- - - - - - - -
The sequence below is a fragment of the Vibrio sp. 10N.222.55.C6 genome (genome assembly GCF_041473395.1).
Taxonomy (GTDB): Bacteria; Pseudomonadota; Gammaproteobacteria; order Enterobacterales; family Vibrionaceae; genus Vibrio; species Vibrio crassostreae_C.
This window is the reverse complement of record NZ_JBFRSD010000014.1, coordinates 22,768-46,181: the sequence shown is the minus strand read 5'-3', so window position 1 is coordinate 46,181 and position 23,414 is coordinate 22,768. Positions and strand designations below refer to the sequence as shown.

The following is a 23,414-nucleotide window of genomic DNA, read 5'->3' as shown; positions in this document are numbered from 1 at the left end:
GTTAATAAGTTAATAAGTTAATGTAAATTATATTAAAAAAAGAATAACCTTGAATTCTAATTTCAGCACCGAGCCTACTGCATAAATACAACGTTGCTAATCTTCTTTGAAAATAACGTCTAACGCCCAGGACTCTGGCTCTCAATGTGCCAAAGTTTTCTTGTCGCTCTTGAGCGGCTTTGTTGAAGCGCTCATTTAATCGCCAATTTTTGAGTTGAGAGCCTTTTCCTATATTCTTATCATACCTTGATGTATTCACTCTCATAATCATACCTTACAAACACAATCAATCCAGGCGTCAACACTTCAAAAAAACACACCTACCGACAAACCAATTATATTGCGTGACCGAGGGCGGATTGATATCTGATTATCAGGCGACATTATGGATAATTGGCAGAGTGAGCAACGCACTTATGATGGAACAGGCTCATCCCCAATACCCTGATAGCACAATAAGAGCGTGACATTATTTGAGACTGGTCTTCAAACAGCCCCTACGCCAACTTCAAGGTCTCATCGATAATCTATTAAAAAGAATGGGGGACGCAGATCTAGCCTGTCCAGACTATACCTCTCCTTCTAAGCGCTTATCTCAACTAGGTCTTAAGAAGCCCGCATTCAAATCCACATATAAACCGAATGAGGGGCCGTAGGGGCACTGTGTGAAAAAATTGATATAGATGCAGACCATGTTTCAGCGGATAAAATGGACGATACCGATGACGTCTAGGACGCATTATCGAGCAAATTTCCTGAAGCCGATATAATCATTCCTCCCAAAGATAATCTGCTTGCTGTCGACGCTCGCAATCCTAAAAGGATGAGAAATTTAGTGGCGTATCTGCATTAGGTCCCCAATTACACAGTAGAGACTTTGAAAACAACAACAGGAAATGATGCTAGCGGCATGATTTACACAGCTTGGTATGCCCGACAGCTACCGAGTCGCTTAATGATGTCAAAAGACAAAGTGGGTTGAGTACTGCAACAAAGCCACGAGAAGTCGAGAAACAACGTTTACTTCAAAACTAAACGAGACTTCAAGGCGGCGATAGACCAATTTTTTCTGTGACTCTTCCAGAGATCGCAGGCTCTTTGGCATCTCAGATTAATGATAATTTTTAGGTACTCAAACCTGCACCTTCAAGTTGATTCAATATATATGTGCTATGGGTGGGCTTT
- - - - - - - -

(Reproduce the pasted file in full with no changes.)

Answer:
The sequence below is a fragment of the Vibrio sp. 10N.222.55.C6 genome (genome assembly GCF_041473395.1).
Taxonomy (GTDB): Bacteria; Pseudomonadota; Gammaproteobacteria; order Enterobacterales; family Vibrionaceae; genus Vibrio; species Vibrio crassostreae_C.
This window is the reverse complement of record NZ_JBFRSD010000014.1, coordinates 22,768-46,181: the sequence shown is the minus strand read 5'-3', so window position 1 is coordinate 46,181 and position 23,414 is coordinate 22,768. Positions and strand designations below refer to the sequence as shown.

The following is a 23,414-nucleotide window of genomic DNA, read 5'->3' as shown; positions in this document are numbered from 1 at the left end:
GTTAATAAGTTAATAAGTTAATGTAAATTATATTAAAAAAAGAATAACCTTGAATTCTAATTTCAGCACCGAGCCTACTGCATAAATACAACGTTGCTAATCTTCTTTGAAAATAACGTCTAACGCCCAGGACTCTGGCTCTCAATGTGCCAAAGTTTTCTTGTCGCTCTTGAGCGGCTTTGTTGAAGCGCTCATTTAATCGCCAATTTTTGAGTTGAGAGCCTTTTCCTATATTCTTATCATACCTTGATGTATTCACTCTCATAATCATACCTTACAAACACAATCAATCCAGGCGTCAACACTTCAAAAAAACACACCTACCGACAAACCAATTATATTGCGTGACCGAGGGCGGATTGATATCTGATTATCAGGCGACATTATGGATAATTGGCAGAGTGAGCAACGCACTTATGATGGAACAGGCTCATCCCCAATACCCTGATAGCACAATAAGAGCGTGACATTATTTGAGACTGGTCTTCAAACAGCCCCTACGCCAACTTCAAGGTCTCATCGATAATCTATTAAAAAGAATGGGGGACGCAGATCTAGCCTGTCCAGACTATACCTCTCCTTCTAAGCGCTTATCTCAACTAGGTCTTAAGAAGCCCGCATTCAAATCCACATATAAACCGAATGAGGGGCCGTAGGGGCACTGTGTGAAAAAATTGATATAGATGCAGACCATGTTTCAGCGGATAAAATGGACGATACCGATGACGTCTAGGACGCATTATCGAGCAAATTTCCTGAAGCCGATATAATCATTCCTCCCAAAGATAATCTGCTTGCTGTCGACGCTCGCAATCCTAAAAGGATGAGAAATTTAGTGGCGTATCTGCATTAGGTCCCCAATTACACAGTAGAGACTTTGAAAACAACAACAGGAAATGATGCTAGCGGCATGATTTACACAGCTTGGTATGCCCGACAGCTACCGAGTCGCTTAATGATGTCAAAAGACAAAGTGGGTTGAGTACTGCAACAAAGCCACGAGAAGTCGAGAAACAACGTTTACTTCAAAACTAAACGAGACTTCAAGGCGGCGATAGACCAATTTTTTCTGTGACTCTTCCAGAGATCGCAGGCTCTTTGGCATCTCAGATTAATGATAATTTTTAGGTACTCAAACCTGCACCTTCAAGTTGATTCAATATATATGTGCTATGGGTGGGCTTT